A new approach to breakfast: egg with grain
and veggie. Photo and recipe courtesy Good
Eggs | San Francisco.
A BRIEF BACKGROUND ON BREAKFAST TRADITIONS
Traditional American breakfasts are echoes of the elaborate breakfasts of the English gentry, which fortified them for a day of sport. They’re much less elaborate today, but regular Brits can still enjoy a heaping plate of eggs, bacon, black and white sausage, beans, kidneys, kippers, mushrooms, potatoes and tomatoes, with a side of fried bread.
In the late 19th century, the morning fare for wealthy Americans was similar: eggs with cutlets, ham, fried fish, deviled kidneys, black pudding (sausage), cold grouse or pheasant, fruit and pie. The less affluent made do with eggs or porridge.
No wonder thousands of the well-to-do headed to spa-like sanitariums for rejuvenation. At one sanitarium, a physician named Caleb Jackson changed the way his clients breakfasted.
In 1863, he developed a healthful, spartan, fiber-filled breakfast—the first cold breakfast cereal. Granula, as he called it, was an early version of Grape-Nuts, whose inventor, C.W. Post, first had it when a patient at another sanitarium.
To make granula, baked sheets of graham flour dough were dried, broken into nuggets, baked again, and broken into smaller pieces. The resulting dense, chewy grain clusters had to be soaked overnight in milk before serving.
Other spas followed suit; and as prepared, packaged foods became more common, granula paved the way for Bran Flakes (1915), All Bran (1916), Rice Krispies (1927) and Raisin Bran* (1942), eaten with milk and sugar. In 1951 the onslaught of heavily sugared cereals targeted to kids began, producing Corn Pops, Frosted Flakes, Honey Smacks and Cocoa Krispies. Here’s a detailed history of breakfast cereal.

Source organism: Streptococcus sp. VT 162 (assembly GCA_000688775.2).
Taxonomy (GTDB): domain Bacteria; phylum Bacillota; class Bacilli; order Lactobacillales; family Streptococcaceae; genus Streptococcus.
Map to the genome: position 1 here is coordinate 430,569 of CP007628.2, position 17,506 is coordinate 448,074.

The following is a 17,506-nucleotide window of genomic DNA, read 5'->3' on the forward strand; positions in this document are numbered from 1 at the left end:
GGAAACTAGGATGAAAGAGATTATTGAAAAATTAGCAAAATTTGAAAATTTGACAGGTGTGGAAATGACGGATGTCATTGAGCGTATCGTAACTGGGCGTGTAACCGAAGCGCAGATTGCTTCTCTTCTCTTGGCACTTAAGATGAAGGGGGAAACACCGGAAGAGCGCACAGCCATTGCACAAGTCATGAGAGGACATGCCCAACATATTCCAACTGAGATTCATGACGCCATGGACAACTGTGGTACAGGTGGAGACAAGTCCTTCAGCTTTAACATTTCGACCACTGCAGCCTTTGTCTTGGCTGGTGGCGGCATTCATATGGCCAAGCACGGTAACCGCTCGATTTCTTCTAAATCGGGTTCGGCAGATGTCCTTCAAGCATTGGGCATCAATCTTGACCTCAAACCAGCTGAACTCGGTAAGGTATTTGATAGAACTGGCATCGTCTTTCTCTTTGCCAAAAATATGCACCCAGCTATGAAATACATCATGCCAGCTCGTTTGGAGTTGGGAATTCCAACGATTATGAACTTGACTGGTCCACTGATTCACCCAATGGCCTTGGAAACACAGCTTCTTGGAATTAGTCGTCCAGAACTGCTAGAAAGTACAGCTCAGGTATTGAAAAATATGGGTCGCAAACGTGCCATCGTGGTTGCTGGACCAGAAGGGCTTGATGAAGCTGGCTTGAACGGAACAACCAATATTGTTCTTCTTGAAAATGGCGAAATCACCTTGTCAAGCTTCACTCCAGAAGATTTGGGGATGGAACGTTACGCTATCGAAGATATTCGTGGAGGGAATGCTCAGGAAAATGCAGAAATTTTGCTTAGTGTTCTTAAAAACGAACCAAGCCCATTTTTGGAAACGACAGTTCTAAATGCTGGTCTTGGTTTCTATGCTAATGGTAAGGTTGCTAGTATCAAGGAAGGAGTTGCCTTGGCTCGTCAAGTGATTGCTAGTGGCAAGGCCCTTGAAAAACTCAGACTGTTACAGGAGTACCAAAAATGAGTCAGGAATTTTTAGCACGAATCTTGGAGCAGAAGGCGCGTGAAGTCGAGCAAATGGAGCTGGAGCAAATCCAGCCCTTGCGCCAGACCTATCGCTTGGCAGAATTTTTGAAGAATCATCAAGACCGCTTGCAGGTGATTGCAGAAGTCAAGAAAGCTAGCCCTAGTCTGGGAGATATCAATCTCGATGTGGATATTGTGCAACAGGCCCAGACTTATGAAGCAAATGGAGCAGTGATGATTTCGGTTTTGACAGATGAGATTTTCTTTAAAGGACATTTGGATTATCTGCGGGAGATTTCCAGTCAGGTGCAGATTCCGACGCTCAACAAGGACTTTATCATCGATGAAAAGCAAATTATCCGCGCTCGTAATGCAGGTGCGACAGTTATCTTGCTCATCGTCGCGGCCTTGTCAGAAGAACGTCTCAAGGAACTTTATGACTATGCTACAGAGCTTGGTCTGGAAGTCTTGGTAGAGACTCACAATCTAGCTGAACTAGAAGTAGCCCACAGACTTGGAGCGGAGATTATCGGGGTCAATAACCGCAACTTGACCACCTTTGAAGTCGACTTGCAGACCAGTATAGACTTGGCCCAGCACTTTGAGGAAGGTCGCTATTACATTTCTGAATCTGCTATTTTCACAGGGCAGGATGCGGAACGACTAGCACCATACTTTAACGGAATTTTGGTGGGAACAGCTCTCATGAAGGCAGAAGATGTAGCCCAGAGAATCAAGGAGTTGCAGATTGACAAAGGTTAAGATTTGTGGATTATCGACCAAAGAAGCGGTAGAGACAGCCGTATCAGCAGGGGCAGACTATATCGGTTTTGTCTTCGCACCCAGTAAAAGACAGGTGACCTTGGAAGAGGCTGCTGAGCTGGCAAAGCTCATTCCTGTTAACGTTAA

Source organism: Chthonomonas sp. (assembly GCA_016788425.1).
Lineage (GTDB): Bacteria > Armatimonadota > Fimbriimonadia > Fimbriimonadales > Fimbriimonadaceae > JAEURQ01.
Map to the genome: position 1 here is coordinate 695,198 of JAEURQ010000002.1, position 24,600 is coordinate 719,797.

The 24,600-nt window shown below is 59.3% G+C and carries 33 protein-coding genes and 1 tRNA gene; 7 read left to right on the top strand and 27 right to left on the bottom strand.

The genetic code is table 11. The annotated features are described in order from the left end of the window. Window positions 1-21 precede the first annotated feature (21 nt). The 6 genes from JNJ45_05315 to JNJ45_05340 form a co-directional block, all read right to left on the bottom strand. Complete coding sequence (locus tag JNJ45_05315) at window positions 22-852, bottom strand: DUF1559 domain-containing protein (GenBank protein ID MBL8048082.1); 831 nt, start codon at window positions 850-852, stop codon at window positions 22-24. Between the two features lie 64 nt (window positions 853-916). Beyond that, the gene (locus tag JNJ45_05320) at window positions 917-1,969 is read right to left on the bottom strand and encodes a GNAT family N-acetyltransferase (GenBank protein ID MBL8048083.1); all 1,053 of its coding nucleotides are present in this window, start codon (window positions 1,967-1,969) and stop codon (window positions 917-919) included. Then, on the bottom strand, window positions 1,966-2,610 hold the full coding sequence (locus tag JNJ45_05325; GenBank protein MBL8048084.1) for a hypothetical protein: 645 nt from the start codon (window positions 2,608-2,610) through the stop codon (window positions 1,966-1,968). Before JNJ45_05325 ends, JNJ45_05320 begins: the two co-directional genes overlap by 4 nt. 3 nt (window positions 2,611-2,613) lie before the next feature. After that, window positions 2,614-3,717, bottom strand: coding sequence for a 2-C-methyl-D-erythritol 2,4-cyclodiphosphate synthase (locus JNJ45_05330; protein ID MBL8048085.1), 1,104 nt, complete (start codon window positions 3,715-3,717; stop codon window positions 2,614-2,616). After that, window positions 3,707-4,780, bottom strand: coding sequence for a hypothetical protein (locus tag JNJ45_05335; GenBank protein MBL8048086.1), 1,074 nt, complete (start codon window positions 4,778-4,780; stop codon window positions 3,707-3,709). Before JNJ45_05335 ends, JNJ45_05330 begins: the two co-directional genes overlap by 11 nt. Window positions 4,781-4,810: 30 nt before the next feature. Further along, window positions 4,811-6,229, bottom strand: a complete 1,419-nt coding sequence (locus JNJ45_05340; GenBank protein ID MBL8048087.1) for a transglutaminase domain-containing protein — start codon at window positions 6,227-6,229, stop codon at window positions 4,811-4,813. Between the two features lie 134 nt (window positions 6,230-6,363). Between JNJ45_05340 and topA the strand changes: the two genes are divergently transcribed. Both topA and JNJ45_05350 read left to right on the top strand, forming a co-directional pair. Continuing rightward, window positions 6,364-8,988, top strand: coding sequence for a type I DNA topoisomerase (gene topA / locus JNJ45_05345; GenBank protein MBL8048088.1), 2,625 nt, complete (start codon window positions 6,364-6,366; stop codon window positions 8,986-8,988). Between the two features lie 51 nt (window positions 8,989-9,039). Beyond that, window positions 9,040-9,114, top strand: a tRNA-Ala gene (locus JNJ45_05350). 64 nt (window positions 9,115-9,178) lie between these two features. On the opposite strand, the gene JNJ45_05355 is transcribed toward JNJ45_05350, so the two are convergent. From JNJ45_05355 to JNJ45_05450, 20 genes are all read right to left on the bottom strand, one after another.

Around the world, there’s less of a distinction in foods served for breakfast versus other meals.
In China, there is a savory rice porridge called congee, but breakfast also can include dumplings, soup with rice and sweet items like fried sponge cake and steamed custard bun.
The traditional Japanese breakfast has rice, fish, miso soup, sticky soy beans and nori dried seaweed.
A common South Indian breakfast has vegetable stew served with steamed lentil and rice bread, and dosa, a thin crunchy crepe with spicy potato filling. [Source]
A DIFFERENT APPROACH TO BREAKFAST
Today’s tip is for a hybrid breakfast, combining breakfast eggs with dinner items: cooked grains and vegetables.
This recipe was devised by Good Eggs in San Franciso, as a light dinner entrée: a poached egg with quinoa and broccoli rabe. They call it a grain bowl. But we make it for breakfast, to replace butter-fried or -scrambled eggs and hash browns (or bagels and cream cheese) with better-for-you chow.
You can replace the poached egg with another style, the quinoa with other grains or legumes, and the broccoli rabe with your vegetable of choice.
And you can serve it at breakfast, brunch, even for lunch.
Prep time is 15 minutes, total time is 20 minutes.
RECIPE: POACHED EGG WITH QUINOA AND BROCCOLI RABE
Ingredients For 2 Servings
2 tablespoons pine nuts*
2 tablespoons olive oil
6 cloves garlic, peeled and sliced
2 bunches broccoli rabe, stems cut off (substitute spinach)
2 pinches chile flakes
Salt and pepper to taste†
2 cups cooked quinoa or other whole grain
2 tablespoons ghee (clarified butter), melted‡
3 tablespoons parsley, roughly chopped
3 tablespoons dill or other fresh herbs (basil, chervil, mint, roughly chopped
Garnish: flake salt, a pinch of chile flakes